And yes, of course I mean conditioned by their parents. Who the hell else is a 2yr old going to be conditioned by? Parents are part of society and influenced by society are they not?
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    (Original post by FredOrJohn)
    That is my point engineering is too broad a term.
    Its well known that CHEMICAL engineers - especially oil related, could earn very large sums (often by travelling all over the globe). But a graduate engineer building a road or a house does not get these large sums you're dad got.
    Not all of them were chemical engineers. O&G companies pay similar levels to their grad chem engineers and other engineers in their grad intake (Elec/Civil etc) as well as to people in their IT departments - they night pay similarly for nontechnical staff but I don't have any points of reference for that.

    That was his salary here in the UK, when we were moving around globally it would have been higher once you factored in paid for housing, paid for flights, danger pay, free school fees (albeit he got that here too before deciding to switch companies) etc.

    An engineer working for an engineering consulting firm, Arup for example, doing what you've said (building roads) would still earn a lot.

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    (Original post by Ladymusiclover)
    There has to be balance I guess but I personally feel you should only go to uni if you're aiming to earn above £21,000. I know girls who are studying geography or classics but they're at top unis (oxbridge) so hopefully they'll have high employment prospects. On the bright side if you do study a mickey mouse course at least you won't be getting coronary heart disease at the age of 50 as you'll have less work stressors.
    Yes, you will. Mickey mouse will lead to a low-paying position which will lead to not enough money to live which will lead to stress.

    (Original post by FredOrJohn)
    Well actually that is incorrect. Here is the list:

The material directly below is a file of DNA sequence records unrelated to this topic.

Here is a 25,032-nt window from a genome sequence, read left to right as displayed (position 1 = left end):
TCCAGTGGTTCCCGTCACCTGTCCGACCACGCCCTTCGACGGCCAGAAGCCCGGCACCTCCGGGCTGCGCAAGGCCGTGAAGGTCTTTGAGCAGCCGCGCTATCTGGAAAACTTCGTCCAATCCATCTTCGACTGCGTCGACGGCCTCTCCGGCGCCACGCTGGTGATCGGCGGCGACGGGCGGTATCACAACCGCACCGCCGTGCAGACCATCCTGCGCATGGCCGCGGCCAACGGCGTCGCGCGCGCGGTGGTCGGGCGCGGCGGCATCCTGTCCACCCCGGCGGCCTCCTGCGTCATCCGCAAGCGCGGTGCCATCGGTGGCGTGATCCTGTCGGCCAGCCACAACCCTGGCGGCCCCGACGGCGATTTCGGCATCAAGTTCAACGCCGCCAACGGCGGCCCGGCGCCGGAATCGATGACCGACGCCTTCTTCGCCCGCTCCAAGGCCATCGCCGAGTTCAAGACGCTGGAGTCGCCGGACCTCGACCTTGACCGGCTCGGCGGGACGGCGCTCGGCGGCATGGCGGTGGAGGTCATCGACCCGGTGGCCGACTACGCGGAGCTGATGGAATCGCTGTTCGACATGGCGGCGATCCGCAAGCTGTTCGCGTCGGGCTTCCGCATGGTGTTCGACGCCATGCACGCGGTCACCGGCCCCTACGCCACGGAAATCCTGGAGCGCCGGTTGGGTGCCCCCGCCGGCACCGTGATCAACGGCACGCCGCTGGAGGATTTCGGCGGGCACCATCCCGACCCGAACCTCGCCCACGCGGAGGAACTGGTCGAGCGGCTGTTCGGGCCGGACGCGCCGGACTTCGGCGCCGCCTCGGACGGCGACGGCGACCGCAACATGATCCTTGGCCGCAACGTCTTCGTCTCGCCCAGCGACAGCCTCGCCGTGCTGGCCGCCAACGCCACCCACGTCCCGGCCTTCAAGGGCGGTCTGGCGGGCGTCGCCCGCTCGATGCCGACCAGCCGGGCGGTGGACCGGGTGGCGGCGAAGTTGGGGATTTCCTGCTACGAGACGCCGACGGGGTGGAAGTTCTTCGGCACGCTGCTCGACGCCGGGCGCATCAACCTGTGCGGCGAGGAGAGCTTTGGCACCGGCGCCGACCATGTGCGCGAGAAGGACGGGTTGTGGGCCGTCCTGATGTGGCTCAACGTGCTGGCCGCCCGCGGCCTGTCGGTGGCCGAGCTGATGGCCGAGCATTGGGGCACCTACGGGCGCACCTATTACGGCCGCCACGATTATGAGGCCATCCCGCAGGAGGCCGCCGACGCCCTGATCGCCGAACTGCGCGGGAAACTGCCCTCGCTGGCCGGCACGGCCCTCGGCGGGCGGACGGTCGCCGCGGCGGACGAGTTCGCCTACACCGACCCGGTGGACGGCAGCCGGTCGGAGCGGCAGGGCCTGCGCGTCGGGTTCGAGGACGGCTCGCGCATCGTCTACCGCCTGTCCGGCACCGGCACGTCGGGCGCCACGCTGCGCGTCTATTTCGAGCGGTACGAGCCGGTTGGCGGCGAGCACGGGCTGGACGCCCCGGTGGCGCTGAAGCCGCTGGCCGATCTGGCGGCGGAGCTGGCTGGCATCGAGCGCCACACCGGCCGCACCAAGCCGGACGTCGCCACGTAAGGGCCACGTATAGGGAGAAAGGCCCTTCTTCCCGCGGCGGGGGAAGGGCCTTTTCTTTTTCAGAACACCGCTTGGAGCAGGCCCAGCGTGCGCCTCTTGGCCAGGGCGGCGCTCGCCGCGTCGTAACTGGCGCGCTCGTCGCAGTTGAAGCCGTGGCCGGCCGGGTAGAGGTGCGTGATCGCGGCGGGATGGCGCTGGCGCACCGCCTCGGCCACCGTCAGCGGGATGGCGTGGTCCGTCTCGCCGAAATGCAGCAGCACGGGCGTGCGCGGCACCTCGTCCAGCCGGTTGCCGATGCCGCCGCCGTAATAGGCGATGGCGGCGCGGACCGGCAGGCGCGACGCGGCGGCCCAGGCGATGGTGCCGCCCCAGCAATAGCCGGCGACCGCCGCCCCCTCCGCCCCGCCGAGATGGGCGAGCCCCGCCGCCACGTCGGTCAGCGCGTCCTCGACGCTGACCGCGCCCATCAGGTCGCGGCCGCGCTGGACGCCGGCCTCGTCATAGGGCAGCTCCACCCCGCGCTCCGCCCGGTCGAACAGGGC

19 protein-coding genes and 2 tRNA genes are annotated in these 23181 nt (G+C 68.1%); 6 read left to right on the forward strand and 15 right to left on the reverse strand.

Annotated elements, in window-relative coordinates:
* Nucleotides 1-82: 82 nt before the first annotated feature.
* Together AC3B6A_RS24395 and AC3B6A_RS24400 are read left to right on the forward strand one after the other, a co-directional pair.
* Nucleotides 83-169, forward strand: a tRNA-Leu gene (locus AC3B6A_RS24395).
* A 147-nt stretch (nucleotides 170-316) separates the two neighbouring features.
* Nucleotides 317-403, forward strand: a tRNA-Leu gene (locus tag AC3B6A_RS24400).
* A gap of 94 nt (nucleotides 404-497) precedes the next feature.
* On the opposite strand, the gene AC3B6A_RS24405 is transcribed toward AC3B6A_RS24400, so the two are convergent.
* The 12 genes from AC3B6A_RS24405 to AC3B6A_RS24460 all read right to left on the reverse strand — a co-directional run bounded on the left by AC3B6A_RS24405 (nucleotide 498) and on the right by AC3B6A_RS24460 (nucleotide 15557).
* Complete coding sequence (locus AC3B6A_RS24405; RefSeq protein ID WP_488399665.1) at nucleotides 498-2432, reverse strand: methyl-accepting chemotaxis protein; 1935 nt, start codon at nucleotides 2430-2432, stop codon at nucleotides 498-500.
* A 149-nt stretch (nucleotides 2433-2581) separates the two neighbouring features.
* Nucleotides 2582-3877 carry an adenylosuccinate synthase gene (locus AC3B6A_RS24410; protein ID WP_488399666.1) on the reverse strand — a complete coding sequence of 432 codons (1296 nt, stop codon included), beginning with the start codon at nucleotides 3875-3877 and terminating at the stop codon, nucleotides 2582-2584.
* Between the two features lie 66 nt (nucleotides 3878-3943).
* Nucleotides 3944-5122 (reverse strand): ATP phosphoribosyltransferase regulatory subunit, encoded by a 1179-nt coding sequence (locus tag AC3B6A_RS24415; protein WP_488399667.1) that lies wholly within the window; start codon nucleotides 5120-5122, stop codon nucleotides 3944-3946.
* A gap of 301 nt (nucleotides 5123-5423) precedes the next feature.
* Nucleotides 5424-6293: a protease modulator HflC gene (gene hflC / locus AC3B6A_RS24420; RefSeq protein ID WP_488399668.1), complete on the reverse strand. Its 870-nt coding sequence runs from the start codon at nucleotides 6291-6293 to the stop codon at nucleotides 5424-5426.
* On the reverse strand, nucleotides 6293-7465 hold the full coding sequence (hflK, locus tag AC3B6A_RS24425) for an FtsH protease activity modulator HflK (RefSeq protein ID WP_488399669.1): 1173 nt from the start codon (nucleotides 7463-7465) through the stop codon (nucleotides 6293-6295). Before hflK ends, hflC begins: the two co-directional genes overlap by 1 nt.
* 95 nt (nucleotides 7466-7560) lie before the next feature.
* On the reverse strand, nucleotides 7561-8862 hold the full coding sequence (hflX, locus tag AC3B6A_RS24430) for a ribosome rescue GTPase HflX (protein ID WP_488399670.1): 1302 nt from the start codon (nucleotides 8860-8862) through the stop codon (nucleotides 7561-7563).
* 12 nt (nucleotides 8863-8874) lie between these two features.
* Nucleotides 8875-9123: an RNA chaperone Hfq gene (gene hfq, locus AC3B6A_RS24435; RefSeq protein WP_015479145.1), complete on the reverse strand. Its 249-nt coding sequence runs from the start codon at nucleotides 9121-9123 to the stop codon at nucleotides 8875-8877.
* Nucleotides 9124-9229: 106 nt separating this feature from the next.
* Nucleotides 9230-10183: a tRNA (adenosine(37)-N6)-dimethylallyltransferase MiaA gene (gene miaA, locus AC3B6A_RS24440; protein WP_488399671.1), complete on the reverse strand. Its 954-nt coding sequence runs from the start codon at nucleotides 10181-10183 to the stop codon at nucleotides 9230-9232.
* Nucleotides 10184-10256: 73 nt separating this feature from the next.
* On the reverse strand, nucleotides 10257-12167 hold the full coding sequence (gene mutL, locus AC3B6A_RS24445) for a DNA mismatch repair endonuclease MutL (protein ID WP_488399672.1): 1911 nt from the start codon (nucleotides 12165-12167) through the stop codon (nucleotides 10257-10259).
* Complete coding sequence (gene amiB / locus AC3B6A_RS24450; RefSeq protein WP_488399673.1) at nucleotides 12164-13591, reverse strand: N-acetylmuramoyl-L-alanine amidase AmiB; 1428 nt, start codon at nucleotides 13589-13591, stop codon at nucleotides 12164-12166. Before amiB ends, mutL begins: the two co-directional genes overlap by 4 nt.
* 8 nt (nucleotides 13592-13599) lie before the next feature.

http://www.reed.co.uk/average-salary/engineering

    average would be about 45K after about 10 years (with a MASTERs and CERTIFIED). A certified Engineer, equates to a teacher with a PhD (it takes four years work experience before you get that far and the exam - you also need a masters degree that takes four years).
    https://en.wikipedia.org/wiki/Charte...r_registration

    Government also offers PhD graduates over £40K to work in the classroom (taking into account gov pension packages are miles better than private industry)
    https://www.gov.uk/government/news/p...-the-classroom

    So a Certified male dominated engineer gets not significantly more than woman dominated teaching profession in like for like example
    Did you even read the article? They don't get paid £40K permanently to teach, they get UP TO (and not OVER) £40K to enroll in a 2-year training programme. Once they finish the programme and look for a teaching job, they won't earn anywhere near £40K unless they take on a large number of senior managerial responsibilities (and even then, that salary will most likely only happen in London which has sky-high living costs). Most teachers don't have a PhD, btw. There was a push towards making them more uni-educated by giving them the chance to do a MA but now the push is towards letting schools hire unqualified teachers (obviously, this brings the salaries of certified teachers down due to the increased competition). I would bet you 10 pints that there are more certified engineers than teachers (secondary school level and below) with a PhD.
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    (Original post by CHEETS)
    Ok, this is wrong on so many levels.

    1. Asians are more socially geared to science degrees than some other cultures as a whole.

    2. WITHIN the asian community, however, you will still find relatively more male scientists and engineers and more female stay at home parents, teachers, nurses, due to prevailing social expectations of men and women. Do you get what I mean?

    3. And yes, of course I mean conditioned by their parents. Who the hell else is a 2yr old going to be conditioned by?
    1. Didn't you understand what I said? I said Asian females IN AMERICA (aka exposed to the same social expectations than Caucasian females).

    2. My point is that Asian females do seem to be into STEM more than Caucasian females, so obviously, society alone does not determine whether you will be willing to jump into STEM (which is what you were implying).